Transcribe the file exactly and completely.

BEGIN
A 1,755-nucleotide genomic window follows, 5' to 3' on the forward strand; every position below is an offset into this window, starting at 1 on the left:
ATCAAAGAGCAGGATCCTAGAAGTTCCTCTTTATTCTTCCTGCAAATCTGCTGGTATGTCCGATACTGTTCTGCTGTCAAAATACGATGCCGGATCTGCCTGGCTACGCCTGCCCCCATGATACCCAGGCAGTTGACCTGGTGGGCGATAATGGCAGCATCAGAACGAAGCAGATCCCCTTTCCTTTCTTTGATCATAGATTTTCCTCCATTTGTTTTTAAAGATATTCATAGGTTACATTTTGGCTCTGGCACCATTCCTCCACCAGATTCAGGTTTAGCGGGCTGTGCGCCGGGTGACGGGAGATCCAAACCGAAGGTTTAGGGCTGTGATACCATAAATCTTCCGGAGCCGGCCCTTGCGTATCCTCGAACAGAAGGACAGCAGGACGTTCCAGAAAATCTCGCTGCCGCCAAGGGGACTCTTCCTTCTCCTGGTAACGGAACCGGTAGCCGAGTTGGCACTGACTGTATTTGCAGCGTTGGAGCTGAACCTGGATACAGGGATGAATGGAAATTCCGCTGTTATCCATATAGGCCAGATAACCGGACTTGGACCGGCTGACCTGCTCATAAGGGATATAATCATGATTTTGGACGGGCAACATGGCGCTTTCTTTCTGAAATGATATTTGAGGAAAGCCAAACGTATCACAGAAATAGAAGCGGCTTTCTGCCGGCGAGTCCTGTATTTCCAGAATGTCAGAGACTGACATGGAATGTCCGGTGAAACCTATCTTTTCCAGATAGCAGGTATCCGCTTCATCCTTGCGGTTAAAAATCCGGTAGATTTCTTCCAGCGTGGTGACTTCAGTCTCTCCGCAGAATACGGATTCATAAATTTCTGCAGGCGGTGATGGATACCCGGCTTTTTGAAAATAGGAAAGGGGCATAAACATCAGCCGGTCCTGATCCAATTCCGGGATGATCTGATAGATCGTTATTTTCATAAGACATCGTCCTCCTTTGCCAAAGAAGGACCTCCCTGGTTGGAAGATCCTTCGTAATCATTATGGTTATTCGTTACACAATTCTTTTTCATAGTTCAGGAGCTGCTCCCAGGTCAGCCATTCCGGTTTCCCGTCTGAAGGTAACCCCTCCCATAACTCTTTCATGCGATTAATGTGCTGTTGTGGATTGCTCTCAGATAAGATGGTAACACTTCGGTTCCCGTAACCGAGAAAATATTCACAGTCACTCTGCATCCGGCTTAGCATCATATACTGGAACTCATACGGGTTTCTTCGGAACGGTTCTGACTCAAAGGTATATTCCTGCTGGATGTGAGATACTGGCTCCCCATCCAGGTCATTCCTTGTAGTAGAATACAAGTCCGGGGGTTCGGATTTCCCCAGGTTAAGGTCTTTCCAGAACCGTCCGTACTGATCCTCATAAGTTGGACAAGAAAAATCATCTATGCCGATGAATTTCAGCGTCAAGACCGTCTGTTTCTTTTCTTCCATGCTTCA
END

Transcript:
A 1,755-nucleotide genomic window follows, 5' to 3' on the forward strand; every position below is an offset into this window, starting at 1 on the left:
ATCAAAGAGCAGGATCCTAGAAGTTCCTCTTTATTCTTCCTGCAAATCTGCTGGTATGTCCGATACTGTTCTGCTGTCAAAATACGATGCCGGATCTGCCTGGCTACGCCTGCCCCCATGATACCCAGGCAGTTGACCTGGTGGGCGATAATGGCAGCATCAGAACGAAGCAGATCCCCTTTCCTTTCTTTGATCATAGATTTTCCTCCATTTGTTTTTAAAGATATTCATAGGTTACATTTTGGCTCTGGCACCATTCCTCCACCAGATTCAGGTTTAGCGGGCTGTGCGCCGGGTGACGGGAGATCCAAACCGAAGGTTTAGGGCTGTGATACCATAAATCTTCCGGAGCCGGCCCTTGCGTATCCTCGAACAGAAGGACAGCAGGACGTTCCAGAAAATCTCGCTGCCGCCAAGGGGACTCTTCCTTCTCCTGGTAACGGAACCGGTAGCCGAGTTGGCACTGACTGTATTTGCAGCGTTGGAGCTGAACCTGGATACAGGGATGAATGGAAATTCCGCTGTTATCCATATAGGCCAGATAACCGGACTTGGACCGGCTGACCTGCTCATAAGGGATATAATCATGATTTTGGACGGGCAACATGGCGCTTTCTTTCTGAAATGATATTTGAGGAAAGCCAAACGTATCACAGAAATAGAAGCGGCTTTCTGCCGGCGAGTCCTGTATTTCCAGAATGTCAGAGACTGACATGGAATGTCCGGTGAAACCTATCTTTTCCAGATAGCAGGTATCCGCTTCATCCTTGCGGTTAAAAATCCGGTAGATTTCTTCCAGCGTGGTGACTTCAGTCTCTCCGCAGAATACGGATTCATAAATTTCTGCAGGCGGTGATGGATACCCGGCTTTTTGAAAATAGGAAAGGGGCATAAACATCAGCCGGTCCTGATCCAATTCCGGGATGATCTGATAGATCGTTATTTTCATAAGACATCGTCCTCCTTTGCCAAAGAAGGACCTCCCTGGTTGGAAGATCCTTCGTAATCATTATGGTTATTCGTTACACAATTCTTTTTCATAGTTCAGGAGCTGCTCCCAGGTCAGCCATTCCGGTTTCCCGTCTGAAGGTAACCCCTCCCATAACTCTTTCATGCGATTAATGTGCTGTTGTGGATTGCTCTCAGATAAGATGGTAACACTTCGGTTCCCGTAACCGAGAAAATATTCACAGTCACTCTGCATCCGGCTTAGCATCATATACTGGAACTCATACGGGTTTCTTCGGAACGGTTCTGACTCAAAGGTATATTCCTGCTGGATGTGAGATACTGGCTCCCCATCCAGGTCATTCCTTGTAGTAGAATACAAGTCCGGGGGTTCGGATTTCCCCAGGTTAAGGTCTTTCCAGAACCGTCCGTACTGATCCTCATAAGTTGGACAAGAAAAATCATCTATGCCGATGAATTTCAGCGTCAAGACCGTCTGTTTCTTTTCTTCCATGCTTCA